Live from Brussels
Musings from a bored analyst/project-manager.
Friday, February 07, 2003
Sovereignity: What is it Worth?
Sometimes people say countries have no business meddling in other countries 'sovereign' affairs. Ralph Peters seems to think differently, and he has some interesting ideas on this: THE SOVEREIGNTY CON.
Blends in nicely with my thoughs on a United Democratic Nations to replace the current United Nations. Quote from the article: The United Nations has become a travesty, a talkathon for tyrants. Right on, if you ask me...
I Really Feel Like Fisking This One
Terry Jones of Monty Python fame wrote some silly analogy in Al Guardian: I'm losing patience with my neighbours, Mr Bush. Basically, he argues that he has the right to bomb his neigbours garage because the man gives him funny looks and Terry is running out of patience. Well, according to Terry, that's how Cowboy Bush would solve it, so why can't he?
In my opinion, writing something like that after Colin Powell's briefing at the U.N. is the summum of stupidity or dishonesty. Would Terry still feel the same if his neighbour was a convicted mass-murderer, who regularly got deliveries from vans marked 'ACNE Ammo-by-mail', or 'Dynamite'R'Us'? Would he still feel the same if the neighbouhoud police officer would refuse to intervene, despite the presence of several smoking guns in his back-yard? Would he still feel the same if that neighbour had broken into the homes of several people in the street already ten years ago?
Well, if he did, we should publish his address on the web somewhere, so that 'certain people' would know where to move in order to have it easier to do their 'jobs'... After all, Terry is no cowboy, and would never lose his patience like one, now would he?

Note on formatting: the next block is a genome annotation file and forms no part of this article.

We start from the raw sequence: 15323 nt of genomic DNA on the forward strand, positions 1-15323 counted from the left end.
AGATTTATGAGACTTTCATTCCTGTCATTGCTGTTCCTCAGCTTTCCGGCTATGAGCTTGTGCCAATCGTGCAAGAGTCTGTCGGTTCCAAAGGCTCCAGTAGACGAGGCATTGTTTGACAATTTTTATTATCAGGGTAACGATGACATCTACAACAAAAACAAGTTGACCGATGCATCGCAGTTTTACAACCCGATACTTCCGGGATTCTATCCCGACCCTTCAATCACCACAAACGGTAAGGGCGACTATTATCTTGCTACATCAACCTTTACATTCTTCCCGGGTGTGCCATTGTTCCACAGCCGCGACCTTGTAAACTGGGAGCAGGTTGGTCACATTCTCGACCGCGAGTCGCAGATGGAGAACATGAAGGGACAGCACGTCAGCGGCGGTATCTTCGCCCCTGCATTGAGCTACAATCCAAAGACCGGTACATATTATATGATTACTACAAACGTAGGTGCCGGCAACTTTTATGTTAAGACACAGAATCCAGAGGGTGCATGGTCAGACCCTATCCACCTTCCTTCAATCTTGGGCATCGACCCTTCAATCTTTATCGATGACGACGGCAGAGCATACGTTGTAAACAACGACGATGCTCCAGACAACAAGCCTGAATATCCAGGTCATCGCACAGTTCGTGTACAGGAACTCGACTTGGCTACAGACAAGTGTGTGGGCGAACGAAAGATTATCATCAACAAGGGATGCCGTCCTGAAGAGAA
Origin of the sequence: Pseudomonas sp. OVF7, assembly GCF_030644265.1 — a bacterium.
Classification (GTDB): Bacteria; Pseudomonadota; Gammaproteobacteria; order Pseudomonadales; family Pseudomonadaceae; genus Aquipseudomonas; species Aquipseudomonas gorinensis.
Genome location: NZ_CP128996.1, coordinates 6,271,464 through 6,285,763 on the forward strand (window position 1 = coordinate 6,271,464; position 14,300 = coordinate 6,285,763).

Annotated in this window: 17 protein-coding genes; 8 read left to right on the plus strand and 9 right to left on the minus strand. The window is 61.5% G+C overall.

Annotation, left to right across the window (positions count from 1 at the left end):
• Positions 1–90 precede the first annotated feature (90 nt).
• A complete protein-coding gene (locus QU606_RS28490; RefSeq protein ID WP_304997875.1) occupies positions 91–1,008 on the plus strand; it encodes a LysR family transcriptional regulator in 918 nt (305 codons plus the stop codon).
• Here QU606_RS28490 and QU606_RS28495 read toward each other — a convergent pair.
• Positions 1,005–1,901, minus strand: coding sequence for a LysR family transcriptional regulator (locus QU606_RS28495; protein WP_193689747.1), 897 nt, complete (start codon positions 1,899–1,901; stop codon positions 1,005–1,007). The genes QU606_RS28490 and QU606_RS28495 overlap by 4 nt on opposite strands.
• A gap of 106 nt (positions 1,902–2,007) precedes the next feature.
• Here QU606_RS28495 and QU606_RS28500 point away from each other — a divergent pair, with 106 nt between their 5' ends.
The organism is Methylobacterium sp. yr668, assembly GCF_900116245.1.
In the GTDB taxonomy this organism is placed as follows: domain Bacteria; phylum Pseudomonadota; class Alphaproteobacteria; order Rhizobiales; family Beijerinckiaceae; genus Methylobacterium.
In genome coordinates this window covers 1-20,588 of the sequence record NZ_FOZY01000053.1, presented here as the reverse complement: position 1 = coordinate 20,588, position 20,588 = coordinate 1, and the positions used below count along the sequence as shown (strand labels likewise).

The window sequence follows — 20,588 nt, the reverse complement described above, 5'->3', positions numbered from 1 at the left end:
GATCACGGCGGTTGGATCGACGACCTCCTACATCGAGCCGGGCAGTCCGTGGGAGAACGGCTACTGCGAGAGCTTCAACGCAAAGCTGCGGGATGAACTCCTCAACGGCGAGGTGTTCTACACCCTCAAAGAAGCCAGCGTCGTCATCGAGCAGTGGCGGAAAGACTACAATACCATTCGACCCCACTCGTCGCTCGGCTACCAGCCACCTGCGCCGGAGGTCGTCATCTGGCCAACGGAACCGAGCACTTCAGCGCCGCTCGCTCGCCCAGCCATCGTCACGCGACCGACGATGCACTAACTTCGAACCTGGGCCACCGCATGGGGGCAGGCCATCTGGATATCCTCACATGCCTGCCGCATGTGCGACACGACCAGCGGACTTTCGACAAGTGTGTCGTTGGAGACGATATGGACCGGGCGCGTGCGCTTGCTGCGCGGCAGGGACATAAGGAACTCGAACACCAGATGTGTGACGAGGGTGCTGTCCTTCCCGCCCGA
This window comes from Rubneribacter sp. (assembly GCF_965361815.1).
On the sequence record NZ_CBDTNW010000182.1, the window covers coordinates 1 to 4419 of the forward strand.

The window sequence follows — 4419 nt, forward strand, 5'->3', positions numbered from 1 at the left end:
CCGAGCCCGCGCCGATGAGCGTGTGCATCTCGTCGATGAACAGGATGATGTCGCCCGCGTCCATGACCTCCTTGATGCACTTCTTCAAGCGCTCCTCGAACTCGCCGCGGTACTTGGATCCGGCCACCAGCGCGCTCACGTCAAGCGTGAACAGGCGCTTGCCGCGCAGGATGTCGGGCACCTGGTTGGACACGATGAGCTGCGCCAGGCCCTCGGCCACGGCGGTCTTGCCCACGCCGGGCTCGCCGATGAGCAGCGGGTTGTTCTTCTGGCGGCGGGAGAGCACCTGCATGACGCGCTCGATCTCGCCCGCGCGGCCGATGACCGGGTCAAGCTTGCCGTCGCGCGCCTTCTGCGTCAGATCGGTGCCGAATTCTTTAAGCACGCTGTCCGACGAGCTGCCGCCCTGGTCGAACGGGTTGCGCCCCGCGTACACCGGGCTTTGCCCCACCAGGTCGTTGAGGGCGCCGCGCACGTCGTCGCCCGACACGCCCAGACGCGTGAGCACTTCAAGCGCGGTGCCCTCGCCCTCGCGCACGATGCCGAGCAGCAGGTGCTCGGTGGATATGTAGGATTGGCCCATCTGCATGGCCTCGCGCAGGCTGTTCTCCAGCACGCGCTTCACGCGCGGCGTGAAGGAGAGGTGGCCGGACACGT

Thursday, February 06, 2003
Damn, This is Funny!
Scott Ott with one of his trademark postings: ScrappleFace: Powell Changes Speech at Last Minute to Satisfy Democrats. Bet this one is going to fly to the top on BlogDex!
Those Unilateral Yankees Keep Going at it Alone...
...says France. Meanwhile, the New York Times reports: Turkey Backs United States Plans for Iraq.
Together with the eight, or ten, or eleven... European countries that already back them, plus nations like Kuwait and Quatar, that makes... oh, damn, I've lost count!
A bit ill
Sorry about the lack of blogging, but I've been feeling a bit ill the last two days, with a sore throat and a slight fever... At least it gave me an excuse to stay home and watch Colin Powell do his thing.
Tuesday, February 04, 2003
Cross Blog Debate on Iraq
N.Z. Bear is running a blogosphere debate between some pro- and anti-war blogs, but he needs your help. Go over there if you are for or against the war, and read what he wants you to do: The Truth Laid Bear: Cross-Blog Iraq Debate: Call for Questions
Brilliant article over at Sergeant Stryker about the future of the space program. I especially liked the closing remark:
Either the Moon will be our Great Pyramid or it'll be our San Salvador; a great monument from a dead civilization or the first place we just happened to land before continuing onward into the unknown.
A little trick I've been using for quite some time now, for all of you newsjunkies out there... On most news sites requiring registration, simply try using these username/password combinations: cypherpunk/cypherpunk or hax0r/hax0r. Worked for me at the BBC, Jerusalem Post, New York Times and probably some other sites as well.